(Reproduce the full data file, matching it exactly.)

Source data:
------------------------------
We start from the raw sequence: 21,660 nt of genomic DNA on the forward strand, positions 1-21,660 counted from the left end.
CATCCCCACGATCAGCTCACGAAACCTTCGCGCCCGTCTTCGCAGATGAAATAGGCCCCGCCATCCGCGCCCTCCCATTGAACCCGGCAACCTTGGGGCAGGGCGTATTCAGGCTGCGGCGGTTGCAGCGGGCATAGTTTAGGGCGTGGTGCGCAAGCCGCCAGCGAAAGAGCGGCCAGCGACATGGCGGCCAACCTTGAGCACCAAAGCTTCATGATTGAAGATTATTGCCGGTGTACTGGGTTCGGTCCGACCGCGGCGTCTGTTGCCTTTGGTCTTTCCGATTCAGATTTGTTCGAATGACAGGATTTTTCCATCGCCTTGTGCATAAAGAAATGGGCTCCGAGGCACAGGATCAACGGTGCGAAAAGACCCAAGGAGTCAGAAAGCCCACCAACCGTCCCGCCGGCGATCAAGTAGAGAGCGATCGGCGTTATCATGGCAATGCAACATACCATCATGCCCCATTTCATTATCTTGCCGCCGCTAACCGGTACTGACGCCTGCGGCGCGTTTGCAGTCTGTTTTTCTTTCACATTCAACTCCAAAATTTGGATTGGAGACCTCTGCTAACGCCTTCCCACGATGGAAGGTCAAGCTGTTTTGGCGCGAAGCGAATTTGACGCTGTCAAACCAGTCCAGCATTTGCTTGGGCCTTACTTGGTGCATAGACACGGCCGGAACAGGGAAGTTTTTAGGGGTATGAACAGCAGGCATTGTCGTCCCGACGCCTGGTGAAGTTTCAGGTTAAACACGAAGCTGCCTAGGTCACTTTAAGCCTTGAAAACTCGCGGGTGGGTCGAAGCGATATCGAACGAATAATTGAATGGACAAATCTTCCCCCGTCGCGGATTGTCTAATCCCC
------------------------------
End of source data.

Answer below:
We start from the raw sequence: 21,660 nt of genomic DNA on the forward strand, positions 1-21,660 counted from the left end.
CATCCCCACGATCAGCTCACGAAACCTTCGCGCCCGTCTTCGCAGATGAAATAGGCCCCGCCATCCGCGCCCTCCCATTGAACCCGGCAACCTTGGGGCAGGGCGTATTCAGGCTGCGGCGGTTGCAGCGGGCATAGTTTAGGGCGTGGTGCGCAAGCCGCCAGCGAAAGAGCGGCCAGCGACATGGCGGCCAACCTTGAGCACCAAAGCTTCATGATTGAAGATTATTGCCGGTGTACTGGGTTCGGTCCGACCGCGGCGTCTGTTGCCTTTGGTCTTTCCGATTCAGATTTGTTCGAATGACAGGATTTTTCCATCGCCTTGTGCATAAAGAAATGGGCTCCGAGGCACAGGATCAACGGTGCGAAAAGACCCAAGGAGTCAGAAAGCCCACCAACCGTCCCGCCGGCGATCAAGTAGAGAGCGATCGGCGTTATCATGGCAATGCAACATACCATCATGCCCCATTTCATTATCTTGCCGCCGCTAACCGGTACTGACGCCTGCGGCGCGTTTGCAGTCTGTTTTTCTTTCACATTCAACTCCAAAATTTGGATTGGAGACCTCTGCTAACGCCTTCCCACGATGGAAGGTCAAGCTGTTTTGGCGCGAAGCGAATTTGACGCTGTCAAACCAGTCCAGCATTTGCTTGGGCCTTACTTGGTGCATAGACACGGCCGGAACAGGGAAGTTTTTAGGGGTATGAACAGCAGGCATTGTCGTCCCGACGCCTGGTGAAGTTTCAGGTTAAACACGAAGCTGCCTAGGTCACTTTAAGCCTTGAAAACTCGCGGGTGGGTCGAAGCGATATCGAACGAATAATTGAATGGACAAATCTTCCCCCGTCGCGGATTGTCTAATCCCC